The Efficient Causes of Constitutional Law

AuthorCharles D. Kelso; R. Randall Kelso
ProfessionProfessors of Law

Page 277

Efficient causes involve consideration of that aspect of a phenomenon which causes things to change, like the "hammering of the silversmith" in Aristotle's silver bowl example, noted at 1.2.1. Decisions on constitutional law are hammered out by application of the four judicial decisionmaking styles to the facts of particular cases in light of the available materials for interpretation. These four interpretation styles are thus the efficient causes of constitutional decisionmaking. The first sub-part of Part III will describe these efficient causes in detail. Chapter 9 will discuss formalism; Chapter 10 will discuss the Holmesian style of interpretation; Chapter 11 will discuss instrumentalism; Chapter 12 will discuss natural law.

For each of the four interpretation styles, there are a number of variations. For example, for any style of interpretation there can be judges who reflect an extreme version of that style or a moderate version. There will also be a difference depending upon whether the judge adopts a conservative or liberal version of that style. Thus, after an initial discussion of the basic elements of an interpretation style, each Chapter will consider aspects of these variations.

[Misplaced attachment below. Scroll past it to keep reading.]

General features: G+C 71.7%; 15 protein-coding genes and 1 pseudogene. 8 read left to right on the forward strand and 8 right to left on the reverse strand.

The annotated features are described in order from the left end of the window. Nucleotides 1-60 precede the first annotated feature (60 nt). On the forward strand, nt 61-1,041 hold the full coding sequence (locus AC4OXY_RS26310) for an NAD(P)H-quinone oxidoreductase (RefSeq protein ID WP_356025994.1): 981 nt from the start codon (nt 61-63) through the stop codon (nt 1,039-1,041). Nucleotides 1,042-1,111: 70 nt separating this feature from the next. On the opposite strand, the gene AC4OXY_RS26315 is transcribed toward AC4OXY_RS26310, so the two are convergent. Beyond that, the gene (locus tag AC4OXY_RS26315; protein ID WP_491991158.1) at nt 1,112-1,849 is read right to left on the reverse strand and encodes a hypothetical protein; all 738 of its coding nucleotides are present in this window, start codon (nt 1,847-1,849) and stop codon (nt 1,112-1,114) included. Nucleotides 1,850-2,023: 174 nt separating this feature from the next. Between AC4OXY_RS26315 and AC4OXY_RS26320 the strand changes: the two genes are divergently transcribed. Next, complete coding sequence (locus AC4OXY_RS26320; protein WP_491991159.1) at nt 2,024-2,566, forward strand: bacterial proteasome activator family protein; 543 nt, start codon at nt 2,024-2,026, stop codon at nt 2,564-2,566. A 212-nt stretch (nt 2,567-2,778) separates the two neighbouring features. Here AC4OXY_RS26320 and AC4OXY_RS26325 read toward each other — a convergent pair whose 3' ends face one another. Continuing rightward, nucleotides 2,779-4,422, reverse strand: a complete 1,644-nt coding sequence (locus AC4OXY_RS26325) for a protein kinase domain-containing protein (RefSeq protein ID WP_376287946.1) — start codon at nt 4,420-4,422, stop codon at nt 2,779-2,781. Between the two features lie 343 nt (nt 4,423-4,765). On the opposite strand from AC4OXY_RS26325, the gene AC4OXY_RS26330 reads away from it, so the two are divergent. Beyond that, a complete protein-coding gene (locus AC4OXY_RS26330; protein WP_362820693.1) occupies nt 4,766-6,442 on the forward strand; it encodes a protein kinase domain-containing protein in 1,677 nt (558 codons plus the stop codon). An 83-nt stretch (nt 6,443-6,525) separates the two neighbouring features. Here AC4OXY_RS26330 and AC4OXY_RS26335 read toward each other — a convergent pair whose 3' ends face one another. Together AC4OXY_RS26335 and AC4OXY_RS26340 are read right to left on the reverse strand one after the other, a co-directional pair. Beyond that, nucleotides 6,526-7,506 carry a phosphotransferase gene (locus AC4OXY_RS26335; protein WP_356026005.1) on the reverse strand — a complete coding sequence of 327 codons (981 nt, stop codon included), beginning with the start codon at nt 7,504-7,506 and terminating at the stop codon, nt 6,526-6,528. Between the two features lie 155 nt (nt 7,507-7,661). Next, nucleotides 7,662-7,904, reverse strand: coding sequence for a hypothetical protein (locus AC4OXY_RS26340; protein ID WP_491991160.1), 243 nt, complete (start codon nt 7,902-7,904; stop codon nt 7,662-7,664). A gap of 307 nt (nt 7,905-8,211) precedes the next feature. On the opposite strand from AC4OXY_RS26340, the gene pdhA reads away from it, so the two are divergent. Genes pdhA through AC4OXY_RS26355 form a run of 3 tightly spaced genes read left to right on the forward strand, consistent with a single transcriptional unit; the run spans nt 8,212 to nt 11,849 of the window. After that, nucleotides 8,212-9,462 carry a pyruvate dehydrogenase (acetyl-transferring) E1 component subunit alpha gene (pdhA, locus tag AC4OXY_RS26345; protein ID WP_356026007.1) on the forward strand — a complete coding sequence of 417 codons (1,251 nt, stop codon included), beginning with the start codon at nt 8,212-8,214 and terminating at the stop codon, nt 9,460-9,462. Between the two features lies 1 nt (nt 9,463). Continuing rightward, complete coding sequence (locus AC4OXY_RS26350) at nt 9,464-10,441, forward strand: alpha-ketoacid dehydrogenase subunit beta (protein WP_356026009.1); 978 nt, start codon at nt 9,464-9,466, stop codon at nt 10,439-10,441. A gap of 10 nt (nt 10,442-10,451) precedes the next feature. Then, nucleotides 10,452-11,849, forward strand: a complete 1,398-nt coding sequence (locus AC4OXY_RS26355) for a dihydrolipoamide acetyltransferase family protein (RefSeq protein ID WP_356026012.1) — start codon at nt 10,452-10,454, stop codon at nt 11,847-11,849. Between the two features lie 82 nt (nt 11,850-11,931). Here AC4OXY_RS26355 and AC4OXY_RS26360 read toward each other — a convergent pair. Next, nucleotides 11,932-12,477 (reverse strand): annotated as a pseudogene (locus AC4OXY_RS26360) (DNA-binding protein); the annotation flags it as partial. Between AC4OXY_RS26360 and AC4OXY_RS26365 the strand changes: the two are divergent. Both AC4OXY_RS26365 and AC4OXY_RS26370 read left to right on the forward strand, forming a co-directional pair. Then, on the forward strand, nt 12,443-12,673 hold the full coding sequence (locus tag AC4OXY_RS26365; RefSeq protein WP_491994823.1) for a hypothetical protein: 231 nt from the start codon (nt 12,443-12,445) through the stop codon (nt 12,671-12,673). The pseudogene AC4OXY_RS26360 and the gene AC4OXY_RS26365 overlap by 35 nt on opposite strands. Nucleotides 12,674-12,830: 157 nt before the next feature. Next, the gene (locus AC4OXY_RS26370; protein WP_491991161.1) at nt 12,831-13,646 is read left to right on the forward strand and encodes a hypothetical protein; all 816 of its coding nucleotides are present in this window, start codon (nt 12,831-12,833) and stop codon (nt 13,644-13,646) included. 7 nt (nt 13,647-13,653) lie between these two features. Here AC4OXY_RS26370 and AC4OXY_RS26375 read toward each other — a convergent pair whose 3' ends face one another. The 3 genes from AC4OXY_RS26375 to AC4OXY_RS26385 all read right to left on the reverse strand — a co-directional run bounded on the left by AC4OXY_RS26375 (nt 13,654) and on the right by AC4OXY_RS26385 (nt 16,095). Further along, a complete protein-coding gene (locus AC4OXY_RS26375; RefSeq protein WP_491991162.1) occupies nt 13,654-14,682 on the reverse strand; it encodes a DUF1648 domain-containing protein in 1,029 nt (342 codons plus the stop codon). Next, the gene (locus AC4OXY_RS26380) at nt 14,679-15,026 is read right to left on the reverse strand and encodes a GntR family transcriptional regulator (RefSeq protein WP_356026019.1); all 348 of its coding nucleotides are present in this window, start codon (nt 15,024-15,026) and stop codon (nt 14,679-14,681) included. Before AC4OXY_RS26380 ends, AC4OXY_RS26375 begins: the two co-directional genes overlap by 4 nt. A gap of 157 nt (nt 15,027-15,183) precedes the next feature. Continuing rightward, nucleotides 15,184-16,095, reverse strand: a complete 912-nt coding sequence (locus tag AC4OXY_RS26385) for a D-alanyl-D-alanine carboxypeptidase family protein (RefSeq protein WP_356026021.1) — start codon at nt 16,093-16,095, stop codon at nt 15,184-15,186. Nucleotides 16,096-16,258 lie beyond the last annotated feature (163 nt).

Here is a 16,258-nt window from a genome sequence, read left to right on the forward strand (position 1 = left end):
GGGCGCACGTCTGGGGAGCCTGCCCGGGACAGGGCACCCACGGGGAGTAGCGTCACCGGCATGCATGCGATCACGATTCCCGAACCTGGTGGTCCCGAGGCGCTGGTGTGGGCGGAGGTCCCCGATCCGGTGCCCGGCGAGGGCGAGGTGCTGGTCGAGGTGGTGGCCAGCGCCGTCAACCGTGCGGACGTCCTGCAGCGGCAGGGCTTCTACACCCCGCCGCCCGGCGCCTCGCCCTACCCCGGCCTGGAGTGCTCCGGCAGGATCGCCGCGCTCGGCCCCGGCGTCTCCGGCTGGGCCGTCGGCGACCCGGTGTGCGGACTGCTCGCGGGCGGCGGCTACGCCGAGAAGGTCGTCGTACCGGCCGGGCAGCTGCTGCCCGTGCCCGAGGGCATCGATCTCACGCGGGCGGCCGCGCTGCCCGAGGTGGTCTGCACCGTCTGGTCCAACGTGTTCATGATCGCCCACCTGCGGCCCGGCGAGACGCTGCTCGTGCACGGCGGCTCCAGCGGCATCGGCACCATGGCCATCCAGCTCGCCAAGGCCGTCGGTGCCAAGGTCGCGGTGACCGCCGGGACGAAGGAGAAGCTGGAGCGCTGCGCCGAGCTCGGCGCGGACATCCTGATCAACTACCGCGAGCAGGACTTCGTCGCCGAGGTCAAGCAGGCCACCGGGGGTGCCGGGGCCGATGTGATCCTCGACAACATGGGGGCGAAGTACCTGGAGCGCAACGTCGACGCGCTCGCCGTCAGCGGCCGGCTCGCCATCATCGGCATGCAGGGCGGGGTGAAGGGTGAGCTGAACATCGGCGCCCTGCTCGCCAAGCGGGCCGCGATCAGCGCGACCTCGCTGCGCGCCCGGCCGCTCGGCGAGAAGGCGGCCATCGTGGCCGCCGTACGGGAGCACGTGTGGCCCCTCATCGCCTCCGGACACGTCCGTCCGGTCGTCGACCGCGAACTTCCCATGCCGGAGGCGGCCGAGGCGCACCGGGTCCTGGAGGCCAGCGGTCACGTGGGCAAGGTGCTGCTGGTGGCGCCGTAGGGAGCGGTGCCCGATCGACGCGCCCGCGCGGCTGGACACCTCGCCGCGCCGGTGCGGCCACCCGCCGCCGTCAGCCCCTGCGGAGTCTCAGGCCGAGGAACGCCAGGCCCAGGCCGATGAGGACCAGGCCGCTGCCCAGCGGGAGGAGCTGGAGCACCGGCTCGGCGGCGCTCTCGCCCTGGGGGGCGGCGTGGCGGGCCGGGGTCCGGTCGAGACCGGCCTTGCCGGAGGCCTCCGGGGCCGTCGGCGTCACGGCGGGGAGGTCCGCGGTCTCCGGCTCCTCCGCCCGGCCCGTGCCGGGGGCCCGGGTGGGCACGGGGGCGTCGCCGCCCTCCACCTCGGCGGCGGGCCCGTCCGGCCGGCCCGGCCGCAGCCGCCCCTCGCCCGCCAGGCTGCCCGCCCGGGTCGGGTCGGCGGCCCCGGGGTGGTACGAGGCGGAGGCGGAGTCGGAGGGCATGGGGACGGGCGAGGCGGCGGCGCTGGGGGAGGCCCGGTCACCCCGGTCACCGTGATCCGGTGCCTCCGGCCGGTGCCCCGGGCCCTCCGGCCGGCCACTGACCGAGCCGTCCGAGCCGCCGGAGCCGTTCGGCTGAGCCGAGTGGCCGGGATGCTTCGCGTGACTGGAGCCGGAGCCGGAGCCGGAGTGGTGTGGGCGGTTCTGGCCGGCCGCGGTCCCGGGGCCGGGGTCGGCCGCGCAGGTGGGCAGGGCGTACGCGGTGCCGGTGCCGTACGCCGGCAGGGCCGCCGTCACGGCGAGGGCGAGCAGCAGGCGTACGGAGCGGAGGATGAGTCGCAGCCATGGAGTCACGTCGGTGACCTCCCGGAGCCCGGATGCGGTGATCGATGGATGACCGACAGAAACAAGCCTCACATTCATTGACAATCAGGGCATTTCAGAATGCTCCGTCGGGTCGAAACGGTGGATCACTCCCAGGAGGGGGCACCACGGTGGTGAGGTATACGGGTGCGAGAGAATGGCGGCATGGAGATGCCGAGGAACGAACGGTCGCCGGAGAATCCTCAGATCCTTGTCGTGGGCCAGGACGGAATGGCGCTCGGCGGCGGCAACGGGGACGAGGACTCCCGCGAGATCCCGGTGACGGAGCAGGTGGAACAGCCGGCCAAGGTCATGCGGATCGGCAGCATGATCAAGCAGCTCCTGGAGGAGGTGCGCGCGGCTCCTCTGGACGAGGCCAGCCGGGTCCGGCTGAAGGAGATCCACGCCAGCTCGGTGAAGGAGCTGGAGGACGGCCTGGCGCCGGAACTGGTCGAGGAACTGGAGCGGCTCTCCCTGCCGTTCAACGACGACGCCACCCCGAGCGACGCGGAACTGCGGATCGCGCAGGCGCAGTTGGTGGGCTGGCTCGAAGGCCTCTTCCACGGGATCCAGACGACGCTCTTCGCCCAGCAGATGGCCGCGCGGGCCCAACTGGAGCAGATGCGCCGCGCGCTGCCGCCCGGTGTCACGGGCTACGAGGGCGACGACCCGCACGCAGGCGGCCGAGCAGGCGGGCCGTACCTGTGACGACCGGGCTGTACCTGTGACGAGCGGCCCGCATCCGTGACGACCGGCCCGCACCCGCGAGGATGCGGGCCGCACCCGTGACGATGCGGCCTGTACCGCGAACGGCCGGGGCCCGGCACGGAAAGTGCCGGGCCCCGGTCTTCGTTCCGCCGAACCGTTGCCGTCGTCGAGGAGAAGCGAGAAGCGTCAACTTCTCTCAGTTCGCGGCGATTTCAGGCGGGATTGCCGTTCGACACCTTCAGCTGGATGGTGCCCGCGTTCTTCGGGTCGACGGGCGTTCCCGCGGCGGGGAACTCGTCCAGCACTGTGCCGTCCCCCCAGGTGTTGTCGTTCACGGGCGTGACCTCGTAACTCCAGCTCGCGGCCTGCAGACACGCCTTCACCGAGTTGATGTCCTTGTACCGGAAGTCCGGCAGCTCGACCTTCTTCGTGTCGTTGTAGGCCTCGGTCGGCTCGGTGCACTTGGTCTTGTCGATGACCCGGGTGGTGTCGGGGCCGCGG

Each one of these four styles in their interpretive methodology place greater emphasis on one or the other of Aristotle's four causes. The four styles and their related causes are: formalism (formal causes); Holmesian (material causes); instrumentalism (efficient causes); and natural law (final causes). Under the formalist style of interpretation, the formal definitions embodied in the law are the most critical element of interpretation to resolve hard cases that inevitably arise. For the Holmesian style, the material history or experience that lies behind a rule, and that frames the rule's purpose, is the most critical element of interpretation to resolve hard cases. Instrumentalist sensitivity to social reality and change leads them to focus on the efficient causes of...

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